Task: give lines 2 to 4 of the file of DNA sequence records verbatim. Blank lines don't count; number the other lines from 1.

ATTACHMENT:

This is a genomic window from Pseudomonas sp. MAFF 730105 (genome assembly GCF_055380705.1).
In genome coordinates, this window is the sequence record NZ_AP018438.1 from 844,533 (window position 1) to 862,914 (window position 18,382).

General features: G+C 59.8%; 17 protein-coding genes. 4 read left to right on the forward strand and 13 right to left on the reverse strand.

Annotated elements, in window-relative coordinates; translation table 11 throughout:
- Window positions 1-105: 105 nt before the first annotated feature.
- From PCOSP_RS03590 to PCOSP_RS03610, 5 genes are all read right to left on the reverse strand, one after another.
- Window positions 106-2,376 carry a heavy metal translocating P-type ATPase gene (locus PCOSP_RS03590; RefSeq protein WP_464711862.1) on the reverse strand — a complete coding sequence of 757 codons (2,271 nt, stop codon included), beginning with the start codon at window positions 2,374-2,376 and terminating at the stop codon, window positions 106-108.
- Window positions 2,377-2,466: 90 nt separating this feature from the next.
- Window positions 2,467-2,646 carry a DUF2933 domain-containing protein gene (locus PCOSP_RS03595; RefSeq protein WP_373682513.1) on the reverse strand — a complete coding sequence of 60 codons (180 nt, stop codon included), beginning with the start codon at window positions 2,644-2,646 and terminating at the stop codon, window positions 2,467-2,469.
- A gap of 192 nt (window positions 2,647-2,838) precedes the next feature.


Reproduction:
In genome coordinates, this window is the sequence record NZ_AP018438.1 from 844,533 (window position 1) to 862,914 (window position 18,382).

General features: G+C 59.8%; 17 protein-coding genes. 4 read left to right on the forward strand and 13 right to left on the reverse strand.

Annotated elements, in window-relative coordinates; translation table 11 throughout: